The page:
column and photo by Josh Boyd:
As you wade through the thickets and brambles that dot the landscape before you, as if from the very ground beneath your feet, a cottontail rabbit emerges, sprinting toward the next available source of cover. In a flash, you shoulder your shotgun, swing to the target, and capitalize on the opportunity at hand.
With yet another fine specimen to add to your bag limit, you find yourself ever closer to the wonderful meal that awaits should the day's hunt find much success. Few things warm the chilled bones of a hunter that has been afield in winter's harsh grip as well as a simmering pot of rabbit stew.
Rabbit hunting is a time honored, classic outdoors endeavor that is enjoyed annually by a countless number of Kentucky hunters. With no shortage of quality rabbit habitat at the disposal of South Central Kentucky residents, opportunity awaits all who choose to seize upon it.
Your success when rabbit hunting relies solely on woodsmanship and a little good old-fashioned luck. Whether you return home with a limit of rabbits or not, the time spent in the vast expanses of nature's beauty and the camaraderie shared with friends and family is the true bounty of the day.
Part of the allure toward rabbit hunting stems from the fact that nothing is required to enjoy time afield, short of a shotgun or .22 rifle, a few shells, and a little slice of habitat. One can escape to the field in search of rabbits with little more than what most individuals carry in their truck.
A minimalist approach to rabbit hunting includes walking brushy field adjacent to areas of favored rabbit food sources such as clover. Alternatively, briar thickets or brush piles hold their fair share of rabbits and a half-hearted kick with a boot heel is often all that is required to send a rabbit sprinting from under foot.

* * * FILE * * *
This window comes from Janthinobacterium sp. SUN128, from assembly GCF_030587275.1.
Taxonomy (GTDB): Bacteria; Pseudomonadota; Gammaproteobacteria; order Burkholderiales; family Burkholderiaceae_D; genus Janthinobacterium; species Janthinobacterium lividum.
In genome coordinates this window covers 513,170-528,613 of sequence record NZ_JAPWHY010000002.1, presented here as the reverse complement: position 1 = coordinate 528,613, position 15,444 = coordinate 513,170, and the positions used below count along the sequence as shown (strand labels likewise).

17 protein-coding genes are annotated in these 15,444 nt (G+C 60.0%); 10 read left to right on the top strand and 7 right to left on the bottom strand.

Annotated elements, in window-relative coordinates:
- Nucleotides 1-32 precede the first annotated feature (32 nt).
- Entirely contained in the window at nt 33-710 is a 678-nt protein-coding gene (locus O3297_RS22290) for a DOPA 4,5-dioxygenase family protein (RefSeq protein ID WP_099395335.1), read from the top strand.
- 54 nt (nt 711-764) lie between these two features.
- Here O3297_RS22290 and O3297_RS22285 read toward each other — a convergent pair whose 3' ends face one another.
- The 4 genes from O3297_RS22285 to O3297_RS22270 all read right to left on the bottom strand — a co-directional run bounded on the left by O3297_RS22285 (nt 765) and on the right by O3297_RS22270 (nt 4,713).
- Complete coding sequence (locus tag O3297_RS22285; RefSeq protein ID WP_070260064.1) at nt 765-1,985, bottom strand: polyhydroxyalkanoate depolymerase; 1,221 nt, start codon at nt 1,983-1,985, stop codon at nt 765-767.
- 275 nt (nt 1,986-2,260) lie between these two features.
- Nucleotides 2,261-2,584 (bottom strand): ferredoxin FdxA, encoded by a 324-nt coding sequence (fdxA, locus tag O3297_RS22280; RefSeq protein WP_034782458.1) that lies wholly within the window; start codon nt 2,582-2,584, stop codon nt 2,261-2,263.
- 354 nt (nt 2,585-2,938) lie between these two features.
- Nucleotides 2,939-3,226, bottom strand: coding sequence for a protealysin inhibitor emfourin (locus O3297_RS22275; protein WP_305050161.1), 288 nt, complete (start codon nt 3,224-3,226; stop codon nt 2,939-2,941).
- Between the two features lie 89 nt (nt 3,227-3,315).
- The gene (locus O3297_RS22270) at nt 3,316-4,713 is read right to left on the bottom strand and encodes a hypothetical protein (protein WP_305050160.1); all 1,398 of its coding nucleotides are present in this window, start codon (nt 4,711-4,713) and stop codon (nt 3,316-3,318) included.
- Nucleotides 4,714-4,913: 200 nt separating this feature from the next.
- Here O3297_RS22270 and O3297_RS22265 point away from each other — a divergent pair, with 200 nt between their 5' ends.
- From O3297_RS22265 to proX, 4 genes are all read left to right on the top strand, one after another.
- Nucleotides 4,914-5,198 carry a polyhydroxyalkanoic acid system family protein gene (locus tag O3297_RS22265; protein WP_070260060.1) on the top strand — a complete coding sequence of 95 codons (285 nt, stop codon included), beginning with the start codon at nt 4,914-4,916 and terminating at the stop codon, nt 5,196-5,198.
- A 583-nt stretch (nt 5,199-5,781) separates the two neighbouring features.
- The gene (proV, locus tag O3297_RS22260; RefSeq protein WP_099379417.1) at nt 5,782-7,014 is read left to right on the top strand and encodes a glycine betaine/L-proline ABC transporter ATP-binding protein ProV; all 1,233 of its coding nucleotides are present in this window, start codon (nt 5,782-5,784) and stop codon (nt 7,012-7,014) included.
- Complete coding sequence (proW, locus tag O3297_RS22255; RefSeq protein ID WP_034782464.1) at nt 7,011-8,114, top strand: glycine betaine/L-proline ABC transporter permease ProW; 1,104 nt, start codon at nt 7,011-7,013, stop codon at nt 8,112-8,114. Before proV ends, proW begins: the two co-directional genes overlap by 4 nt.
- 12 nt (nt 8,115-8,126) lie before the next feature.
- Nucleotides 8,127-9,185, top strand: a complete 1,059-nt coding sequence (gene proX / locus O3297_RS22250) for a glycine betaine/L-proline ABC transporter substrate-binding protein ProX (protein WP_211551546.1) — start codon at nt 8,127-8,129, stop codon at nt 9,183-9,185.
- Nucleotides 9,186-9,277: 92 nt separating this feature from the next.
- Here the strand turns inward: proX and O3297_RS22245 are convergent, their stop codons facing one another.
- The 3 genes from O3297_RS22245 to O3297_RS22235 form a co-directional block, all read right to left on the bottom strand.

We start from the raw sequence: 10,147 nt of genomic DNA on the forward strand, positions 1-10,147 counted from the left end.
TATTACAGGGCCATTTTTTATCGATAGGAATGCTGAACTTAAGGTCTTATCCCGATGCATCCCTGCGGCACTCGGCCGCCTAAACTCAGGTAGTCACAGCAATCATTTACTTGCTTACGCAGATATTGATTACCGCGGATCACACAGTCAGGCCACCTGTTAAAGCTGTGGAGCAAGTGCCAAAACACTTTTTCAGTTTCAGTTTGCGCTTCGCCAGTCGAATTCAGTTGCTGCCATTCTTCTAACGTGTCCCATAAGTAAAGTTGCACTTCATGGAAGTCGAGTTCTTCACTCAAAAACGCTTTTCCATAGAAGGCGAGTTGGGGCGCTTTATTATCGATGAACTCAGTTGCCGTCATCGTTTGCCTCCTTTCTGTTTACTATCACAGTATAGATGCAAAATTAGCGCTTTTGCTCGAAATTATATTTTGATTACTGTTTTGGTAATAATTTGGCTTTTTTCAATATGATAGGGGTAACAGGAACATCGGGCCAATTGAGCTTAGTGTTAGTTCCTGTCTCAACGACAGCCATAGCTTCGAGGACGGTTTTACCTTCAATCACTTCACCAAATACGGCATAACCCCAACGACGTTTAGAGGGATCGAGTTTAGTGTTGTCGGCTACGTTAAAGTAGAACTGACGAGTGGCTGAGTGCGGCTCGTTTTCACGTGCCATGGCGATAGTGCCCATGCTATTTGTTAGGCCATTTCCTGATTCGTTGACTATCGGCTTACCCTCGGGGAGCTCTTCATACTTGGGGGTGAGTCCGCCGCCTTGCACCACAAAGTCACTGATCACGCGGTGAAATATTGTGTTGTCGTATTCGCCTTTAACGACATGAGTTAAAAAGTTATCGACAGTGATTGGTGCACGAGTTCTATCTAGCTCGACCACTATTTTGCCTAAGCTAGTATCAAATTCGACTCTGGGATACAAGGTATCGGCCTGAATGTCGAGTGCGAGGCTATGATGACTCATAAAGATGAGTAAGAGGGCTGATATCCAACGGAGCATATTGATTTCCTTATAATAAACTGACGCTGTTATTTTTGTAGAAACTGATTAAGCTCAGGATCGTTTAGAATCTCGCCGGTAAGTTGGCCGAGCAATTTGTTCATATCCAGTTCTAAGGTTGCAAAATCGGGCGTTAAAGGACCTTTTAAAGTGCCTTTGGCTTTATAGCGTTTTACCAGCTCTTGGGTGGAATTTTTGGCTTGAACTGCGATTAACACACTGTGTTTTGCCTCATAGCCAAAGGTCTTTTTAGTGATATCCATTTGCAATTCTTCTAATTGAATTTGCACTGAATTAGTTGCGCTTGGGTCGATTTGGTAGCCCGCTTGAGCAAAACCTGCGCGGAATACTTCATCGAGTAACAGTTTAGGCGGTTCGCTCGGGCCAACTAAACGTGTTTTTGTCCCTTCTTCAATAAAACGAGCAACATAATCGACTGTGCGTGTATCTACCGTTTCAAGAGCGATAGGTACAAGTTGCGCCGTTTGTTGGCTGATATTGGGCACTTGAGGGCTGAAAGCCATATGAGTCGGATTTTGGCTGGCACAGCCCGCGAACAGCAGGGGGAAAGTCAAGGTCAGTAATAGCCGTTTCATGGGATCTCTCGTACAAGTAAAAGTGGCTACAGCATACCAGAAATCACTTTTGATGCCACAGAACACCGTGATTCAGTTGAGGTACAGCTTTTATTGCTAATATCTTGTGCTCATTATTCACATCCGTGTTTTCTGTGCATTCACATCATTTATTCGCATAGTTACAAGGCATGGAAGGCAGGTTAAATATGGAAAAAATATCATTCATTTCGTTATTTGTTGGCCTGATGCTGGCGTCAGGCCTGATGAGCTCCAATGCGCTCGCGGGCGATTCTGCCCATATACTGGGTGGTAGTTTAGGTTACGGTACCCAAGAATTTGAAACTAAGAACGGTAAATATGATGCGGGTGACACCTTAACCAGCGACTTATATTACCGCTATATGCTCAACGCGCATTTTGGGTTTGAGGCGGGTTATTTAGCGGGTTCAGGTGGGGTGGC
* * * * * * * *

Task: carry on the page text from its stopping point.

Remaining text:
This can be a wonderful way to spend a morning or afternoon, and hunting brush makes for an easy escape when time for your hunt is limited. By "kicking up rabbits", a woods wise hunter can work about the brush at any pace desired, often bagging a limit of cottontails in no more than a couple of hours.
Another significantly popular method for hunting rabbits includes the use of dogs. Beagles or other specially trained breeds run rabbits from their brush-clad hideaways in hopes of presenting the awaiting hunter with a clean shot. Rabbit hunting with the use of dogs often features fast-paced, relentless action.
This can be an immensely enjoyable way to hunt when multiple hunters are involved. When hunters stagger their location, a shot is often presented to one member of the party, no matter which course of escape a rabbit should choose.
When rabbit hunting, firearm selection is relatively straightforward. A shotgun of virtually any caliber is sufficient, although the use of an overly tight choke should be cautioned because of the potential for meat loss. #6 or #7 1/2 shot is often the preferred shot of many.
Some hunters prefer the use of a .22 rifle when rabbit hunting. A .22 will certainly get the job done. However, marksmanship is key, as hard running rabbits seldom stop long enough to present a hunter with a stationary target.
No matter your method or weapon of choice, rabbit hunting comes as an excellent source of outdoor entertainment for all who seek it out. Every hunt has the potential to make worthwhile memories with friends and family, while producing the main course for a dinner that your hunting party won’t soon forget.
Note: the thoughts and opinions expressed by Edmonson Voice guest columnists and authors of submitted articles are their own, not necessarily those of EdmonsonVoice.com